and Tylan Calcagni (her partner in both business and life)
formally launched their business, Walden Hill, in December
of that year. Milikowsky graduated the next spring. Finally, the
whole idea was coming back to where it started – the trees.
By the end of 2015, Milikowsky estimated, they had gathered
nearly 100,000 pounds of acorns.
Acorns are everywhere – finding them isn’t a problem. But
gathering 100,000 pounds of them is a lot of work. Milikowsky
and Calcagni gathered the majority of the acorns themselves.
(Indeed, they seem unable to stop. As I walked through the
forest during our interview, they kept stooping to fill their
pockets.) They placed ads to let people know that they’d buy
acorns. (Full disclosure: one of those ads was posted in Northern
Woodlands.) They offered to gather acorns from landowners
who didn’t want them, or to buy acorns from landowners that
gathered themselves. They also partnered with public parks and
college campuses, which often need acorns removed for safety
and liability reasons.
For many suburban homeowners, cleaning the acorns out of
their yards is an annual chore. Some seemed surprised that there
was a market for their acorns. When Milikowsky visited one
acorn-seller who had heard about the enterprise, he quipped,
“Acorn Girl exists! We thought you were a myth.” Another man
invented ingenious acorn-gathering devices to gather thousands
of pounds of them.
Here was a glint of the same enthusiasm and pride with
which woodlot owners talked about maple sugaring. And
there were hints that acorn-finished pigs were already having
a positive impact on the conservation of native oaks. “I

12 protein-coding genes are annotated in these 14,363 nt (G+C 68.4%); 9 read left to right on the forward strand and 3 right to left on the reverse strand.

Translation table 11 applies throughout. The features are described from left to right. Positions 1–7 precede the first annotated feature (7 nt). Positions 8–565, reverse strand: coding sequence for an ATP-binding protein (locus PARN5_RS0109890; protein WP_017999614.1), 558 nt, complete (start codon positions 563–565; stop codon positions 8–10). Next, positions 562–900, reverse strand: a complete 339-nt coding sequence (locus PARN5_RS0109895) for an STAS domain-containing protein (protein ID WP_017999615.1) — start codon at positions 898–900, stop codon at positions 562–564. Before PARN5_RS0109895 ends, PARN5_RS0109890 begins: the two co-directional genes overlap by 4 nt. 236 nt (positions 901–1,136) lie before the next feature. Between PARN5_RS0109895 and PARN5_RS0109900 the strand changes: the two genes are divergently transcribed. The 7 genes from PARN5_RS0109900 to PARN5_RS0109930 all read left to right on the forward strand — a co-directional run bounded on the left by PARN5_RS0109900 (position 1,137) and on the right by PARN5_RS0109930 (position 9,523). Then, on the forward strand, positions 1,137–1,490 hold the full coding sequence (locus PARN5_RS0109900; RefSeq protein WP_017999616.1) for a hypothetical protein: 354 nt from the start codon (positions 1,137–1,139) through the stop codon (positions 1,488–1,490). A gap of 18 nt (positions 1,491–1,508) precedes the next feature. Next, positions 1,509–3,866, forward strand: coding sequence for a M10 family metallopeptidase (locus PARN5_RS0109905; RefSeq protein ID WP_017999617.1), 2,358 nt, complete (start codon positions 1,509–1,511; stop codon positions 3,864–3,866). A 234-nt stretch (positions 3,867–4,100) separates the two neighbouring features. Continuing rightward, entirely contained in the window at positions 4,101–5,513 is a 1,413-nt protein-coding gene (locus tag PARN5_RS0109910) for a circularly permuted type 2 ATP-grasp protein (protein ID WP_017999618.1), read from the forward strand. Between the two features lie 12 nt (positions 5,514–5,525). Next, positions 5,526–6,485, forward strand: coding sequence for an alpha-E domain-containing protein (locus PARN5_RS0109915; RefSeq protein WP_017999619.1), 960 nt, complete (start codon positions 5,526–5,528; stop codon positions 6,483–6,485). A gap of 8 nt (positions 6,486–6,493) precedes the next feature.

probably would have cut down those trees,” one landowner told
Milikowsky, “if you hadn’t come along.”
Just as the forests of New England are held by a patchwork
of owners, it may take a patchwork of approaches to conserve
them. Selling bags of acorns will never be as lucrative for
landowners as selling timber. But if Millikowsky is correct,
it may not need to be. As with maple syrup, a small, regular
source of income from acorns may add one more incentive for
Northeastern landowners to continue their long tradition of
stewardship for their land.
Benjamin Lord is a writer and high school science teacher. He lives in southern Vermont.
Today, Milikowsky and Calcagni’s woodlot is an odd sight. Large
oak trees spread their boughs over an open, grassy forest floor.
Beneath them, pinned to the ground by stakes, are nets of the
kind used in shellfish farming. Here, they are acorn-catchers.
Calcagni told me some of the flaws in what seemed to be a
supremely clever idea. The acorns are too heavy. The nets tear.
They can’t gather from them as efficiently as they’d like. He tells
me about improvements that he’s considering. It strikes me that
his attitude about nets is a microcosm for the whole project
– idealism and ingenuity in equal measure.
At the time of this writing, Walden Hill is feeding acorns to
more than 100 pigs and selling pork to restaurants and markets
in Connecticut, Massachusetts, and Vermont. I asked if they